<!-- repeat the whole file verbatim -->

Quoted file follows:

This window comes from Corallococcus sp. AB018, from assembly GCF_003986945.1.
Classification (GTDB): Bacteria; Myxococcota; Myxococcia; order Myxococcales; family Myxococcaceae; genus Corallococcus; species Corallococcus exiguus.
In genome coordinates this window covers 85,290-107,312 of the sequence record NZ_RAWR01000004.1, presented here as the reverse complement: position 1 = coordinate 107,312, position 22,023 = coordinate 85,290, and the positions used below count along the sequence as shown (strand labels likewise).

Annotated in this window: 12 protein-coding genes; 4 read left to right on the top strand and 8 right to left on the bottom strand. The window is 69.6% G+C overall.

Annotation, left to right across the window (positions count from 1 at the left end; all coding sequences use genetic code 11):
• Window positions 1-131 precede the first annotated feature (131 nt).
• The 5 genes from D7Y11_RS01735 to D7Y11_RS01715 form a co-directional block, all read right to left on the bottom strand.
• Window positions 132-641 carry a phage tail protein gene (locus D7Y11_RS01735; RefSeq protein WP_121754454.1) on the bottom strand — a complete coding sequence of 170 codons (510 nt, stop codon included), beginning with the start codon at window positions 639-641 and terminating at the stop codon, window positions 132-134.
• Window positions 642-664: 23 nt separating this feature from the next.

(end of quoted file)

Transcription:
This window comes from Corallococcus sp. AB018, from assembly GCF_003986945.1.
Classification (GTDB): Bacteria; Myxococcota; Myxococcia; order Myxococcales; family Myxococcaceae; genus Corallococcus; species Corallococcus exiguus.
In genome coordinates this window covers 85,290-107,312 of the sequence record NZ_RAWR01000004.1, presented here as the reverse complement: position 1 = coordinate 107,312, position 22,023 = coordinate 85,290, and the positions used below count along the sequence as shown (strand labels likewise).

Annotated in this window: 12 protein-coding genes; 4 read left to right on the top strand and 8 right to left on the bottom strand. The window is 69.6% G+C overall.

Annotation, left to right across the window (positions count from 1 at the left end; all coding sequences use genetic code 11):
• Window positions 1-131 precede the first annotated feature (131 nt).
• The 5 genes from D7Y11_RS01735 to D7Y11_RS01715 form a co-directional block, all read right to left on the bottom strand.
• Window positions 132-641 carry a phage tail protein gene (locus D7Y11_RS01735; RefSeq protein WP_121754454.1) on the bottom strand — a complete coding sequence of 170 codons (510 nt, stop codon included), beginning with the start codon at window positions 639-641 and terminating at the stop codon, window positions 132-134.
• Window positions 642-664: 23 nt separating this feature from the next.